Dave Winer, 56, is a software developer and editor of the Scripting News weblog. He pioneered the development of weblogs, syndication (RSS), podcasting, outlining, and web content management software; former contributing editor at Wired Magazine, research fellow at Harvard Law School and NYU, entrepreneur, and investor in web media companies. A native New Yorker, he received a Master's in Computer Science from the University of Wisconsin, a Bachelor's in Mathematics from Tulane University and currently lives in New York City.
"The protoblogger." - NY Times.
"The father of modern-day content distribution." - PC World.
"Dave was in a hurry. He had big ideas." -- Harvard.
"Dave Winer is one of the most important figures in the evolution of online media." -- Nieman Journalism Lab.
10 inventors of Internet technologies you may not have heard of. -- Royal Pingdom.
One of BusinessWeek's 25 Most Influential People on the Web.
"Helped popularize blogging, podcasting and RSS." - Time.
"The father of blogging and RSS." - BBC.
"RSS was born in 1997 out of the confluence of Dave Winer's 'Really Simple Syndication' technology, used to push out blog updates, and Netscape's 'Rich Site Summary', which allowed users to create custom Netscape home pages with regularly updated data flows." - Tim O'Reilly.
8/2/11: Who I Am.
scriptingnews2mail at gmail dot com.
My 40 most-recent links, ranked by number of clicks.
FYI: You're soaking in it. :-)
With all the reporters using Twitter these days, it's interesting to see that now this question might finally get a real look.
In the past, when issues of ethics came up, it was only the tech press around, and they were more or less unanimous in getting angry when their ethics are questioned. Tar and feather the accuser. Lots of excuses why they had to feed in the same trough as their competitors. The lure of millions of followers is too strong to resist. Let's see if the mainstream press is any better.
Here are the salient facts.
1. Twitter just threw a reporter off the service for revealing the email address of an NBC exec. 2. NBC requested Twitter do it. 3. NBC and Twitter have a partnership.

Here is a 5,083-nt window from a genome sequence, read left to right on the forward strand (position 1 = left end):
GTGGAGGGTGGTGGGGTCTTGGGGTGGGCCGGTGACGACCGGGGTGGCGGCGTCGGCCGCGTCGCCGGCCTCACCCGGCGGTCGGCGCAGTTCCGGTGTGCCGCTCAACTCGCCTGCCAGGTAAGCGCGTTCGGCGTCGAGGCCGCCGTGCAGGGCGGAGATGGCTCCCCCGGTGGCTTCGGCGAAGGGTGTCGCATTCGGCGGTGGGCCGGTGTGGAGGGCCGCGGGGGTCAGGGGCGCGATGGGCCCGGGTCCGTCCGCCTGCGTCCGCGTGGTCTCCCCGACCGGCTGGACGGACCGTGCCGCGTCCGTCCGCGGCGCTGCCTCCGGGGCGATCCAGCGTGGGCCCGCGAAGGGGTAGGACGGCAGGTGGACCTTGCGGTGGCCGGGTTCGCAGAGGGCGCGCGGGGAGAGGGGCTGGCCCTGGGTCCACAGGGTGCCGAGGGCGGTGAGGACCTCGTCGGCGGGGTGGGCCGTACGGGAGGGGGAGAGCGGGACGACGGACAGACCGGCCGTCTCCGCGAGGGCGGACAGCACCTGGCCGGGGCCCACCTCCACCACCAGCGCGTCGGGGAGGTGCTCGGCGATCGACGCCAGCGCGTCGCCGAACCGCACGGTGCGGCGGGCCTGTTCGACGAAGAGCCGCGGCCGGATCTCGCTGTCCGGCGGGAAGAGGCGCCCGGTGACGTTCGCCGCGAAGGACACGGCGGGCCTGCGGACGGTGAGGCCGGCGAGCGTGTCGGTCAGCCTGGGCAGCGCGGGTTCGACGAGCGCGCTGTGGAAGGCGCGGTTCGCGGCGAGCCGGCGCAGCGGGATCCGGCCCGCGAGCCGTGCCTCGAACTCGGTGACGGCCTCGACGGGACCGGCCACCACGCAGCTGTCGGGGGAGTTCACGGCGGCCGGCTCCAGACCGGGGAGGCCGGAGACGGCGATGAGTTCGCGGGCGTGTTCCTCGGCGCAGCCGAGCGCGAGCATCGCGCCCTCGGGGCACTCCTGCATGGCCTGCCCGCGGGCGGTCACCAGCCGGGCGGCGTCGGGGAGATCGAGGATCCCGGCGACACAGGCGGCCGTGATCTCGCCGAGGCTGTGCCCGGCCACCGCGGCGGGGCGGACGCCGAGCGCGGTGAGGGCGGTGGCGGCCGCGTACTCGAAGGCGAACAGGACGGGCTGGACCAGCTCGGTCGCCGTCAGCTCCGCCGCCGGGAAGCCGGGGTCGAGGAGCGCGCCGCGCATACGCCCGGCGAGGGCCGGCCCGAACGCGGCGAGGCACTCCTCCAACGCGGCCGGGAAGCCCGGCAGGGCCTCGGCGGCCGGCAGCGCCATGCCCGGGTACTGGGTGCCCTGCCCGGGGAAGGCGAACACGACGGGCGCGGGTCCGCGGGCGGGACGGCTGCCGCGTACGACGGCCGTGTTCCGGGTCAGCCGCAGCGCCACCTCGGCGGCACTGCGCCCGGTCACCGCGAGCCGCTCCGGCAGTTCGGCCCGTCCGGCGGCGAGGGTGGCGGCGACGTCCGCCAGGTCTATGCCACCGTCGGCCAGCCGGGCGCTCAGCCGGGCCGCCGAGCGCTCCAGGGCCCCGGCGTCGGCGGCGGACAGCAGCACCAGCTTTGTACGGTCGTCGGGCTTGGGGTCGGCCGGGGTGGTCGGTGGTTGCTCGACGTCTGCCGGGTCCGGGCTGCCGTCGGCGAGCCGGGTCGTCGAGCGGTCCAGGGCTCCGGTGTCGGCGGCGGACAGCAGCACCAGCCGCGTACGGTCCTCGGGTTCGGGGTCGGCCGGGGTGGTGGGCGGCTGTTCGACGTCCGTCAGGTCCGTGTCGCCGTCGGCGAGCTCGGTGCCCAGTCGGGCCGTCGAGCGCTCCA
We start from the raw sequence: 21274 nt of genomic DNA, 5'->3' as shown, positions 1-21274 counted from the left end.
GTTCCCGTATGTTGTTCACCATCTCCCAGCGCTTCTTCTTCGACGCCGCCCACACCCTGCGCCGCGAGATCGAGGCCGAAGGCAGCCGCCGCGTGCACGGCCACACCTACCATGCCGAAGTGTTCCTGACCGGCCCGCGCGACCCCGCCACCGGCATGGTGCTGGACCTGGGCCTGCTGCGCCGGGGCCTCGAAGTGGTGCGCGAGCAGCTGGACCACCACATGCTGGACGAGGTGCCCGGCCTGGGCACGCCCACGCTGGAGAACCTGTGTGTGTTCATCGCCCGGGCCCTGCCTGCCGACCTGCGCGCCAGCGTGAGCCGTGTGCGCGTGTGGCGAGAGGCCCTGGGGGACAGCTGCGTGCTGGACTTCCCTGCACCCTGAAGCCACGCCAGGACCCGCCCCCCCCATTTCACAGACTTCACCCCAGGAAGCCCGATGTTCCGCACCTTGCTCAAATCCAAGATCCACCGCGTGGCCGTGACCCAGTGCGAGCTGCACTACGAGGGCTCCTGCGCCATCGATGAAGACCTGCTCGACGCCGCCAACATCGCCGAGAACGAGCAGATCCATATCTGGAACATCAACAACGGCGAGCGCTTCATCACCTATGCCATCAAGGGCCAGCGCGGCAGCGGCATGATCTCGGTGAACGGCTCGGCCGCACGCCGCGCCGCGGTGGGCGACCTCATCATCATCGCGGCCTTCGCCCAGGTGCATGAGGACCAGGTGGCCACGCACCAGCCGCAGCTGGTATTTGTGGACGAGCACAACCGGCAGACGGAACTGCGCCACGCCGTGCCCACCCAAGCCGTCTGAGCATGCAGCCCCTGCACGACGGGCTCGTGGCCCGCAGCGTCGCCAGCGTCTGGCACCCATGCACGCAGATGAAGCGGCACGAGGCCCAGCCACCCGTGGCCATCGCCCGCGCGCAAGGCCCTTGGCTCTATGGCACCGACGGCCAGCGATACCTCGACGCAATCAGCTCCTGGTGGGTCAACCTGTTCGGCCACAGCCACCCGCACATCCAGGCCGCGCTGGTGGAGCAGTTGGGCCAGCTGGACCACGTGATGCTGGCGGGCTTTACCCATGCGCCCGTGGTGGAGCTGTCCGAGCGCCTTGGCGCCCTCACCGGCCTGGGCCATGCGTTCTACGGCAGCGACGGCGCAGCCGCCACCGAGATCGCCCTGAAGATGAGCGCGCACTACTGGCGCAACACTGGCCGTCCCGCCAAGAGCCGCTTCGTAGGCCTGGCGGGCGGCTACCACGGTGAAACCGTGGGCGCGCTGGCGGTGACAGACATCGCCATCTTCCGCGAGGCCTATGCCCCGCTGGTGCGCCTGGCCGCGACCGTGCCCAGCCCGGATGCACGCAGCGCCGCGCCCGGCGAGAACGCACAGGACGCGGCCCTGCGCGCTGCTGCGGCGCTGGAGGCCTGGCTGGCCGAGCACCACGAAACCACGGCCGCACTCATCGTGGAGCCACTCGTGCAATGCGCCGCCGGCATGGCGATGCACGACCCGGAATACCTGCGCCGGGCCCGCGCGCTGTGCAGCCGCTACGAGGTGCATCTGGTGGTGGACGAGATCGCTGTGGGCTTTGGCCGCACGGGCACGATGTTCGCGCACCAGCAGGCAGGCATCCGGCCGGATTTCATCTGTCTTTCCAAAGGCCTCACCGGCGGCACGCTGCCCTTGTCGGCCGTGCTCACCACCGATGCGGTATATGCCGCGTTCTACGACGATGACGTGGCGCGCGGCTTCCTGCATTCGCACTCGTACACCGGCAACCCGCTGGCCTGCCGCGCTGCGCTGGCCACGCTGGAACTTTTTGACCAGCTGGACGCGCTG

So at this point, if you're a reporter and you have a story that's critical of Twitter, do you post a link to your followers? What if it reveals information they consider private? What if you violate some other of their terms of service? Have you disclaimed to your readers and followers that you are subject to their terms of service? Do you know what's in their terms of service?
All this time the press has been acting as if Twitter were a public utility, when it is nothing like that. It's a service operated for free by a private company. They don't see it in any way as a public utility. They have good PR and have chosen a friendly logo, and they make jokes and they're nice guys. But they're running a business. And your writing is subject to their whims. And your recourse is nothing. Read the terms of service.
And lest you think Facebook is any better, it isn't.
It's time for journalists to take a serious look at this and decide if they are really serious about journalism. Imho.
Deadspin: NBC's No. 1 Tweeting Critic Has Been Suspended From Twitter.
According to the piece, it was a tweet in which he revealed the email address of an NBC exec that got his account suspended. "The man responsible for NBC pretending the Olympics haven't started yet is Gary Zenkel." He included Zenkel's email address.
One would hope Twitter would bend over backwards to accomodate critics, esp since they are partnering with NBC on the Olympics coverage. And esp since NBC is using Twitter and realtime media incredibly poorly. It should be a serious embarassment to Twitter, assuming they understand how awful NBC's coverage has been. Shouldn't they have advised NBC not to delay the broadcast of the opening ceremonies according to timezone?
It gets more interesting all the time!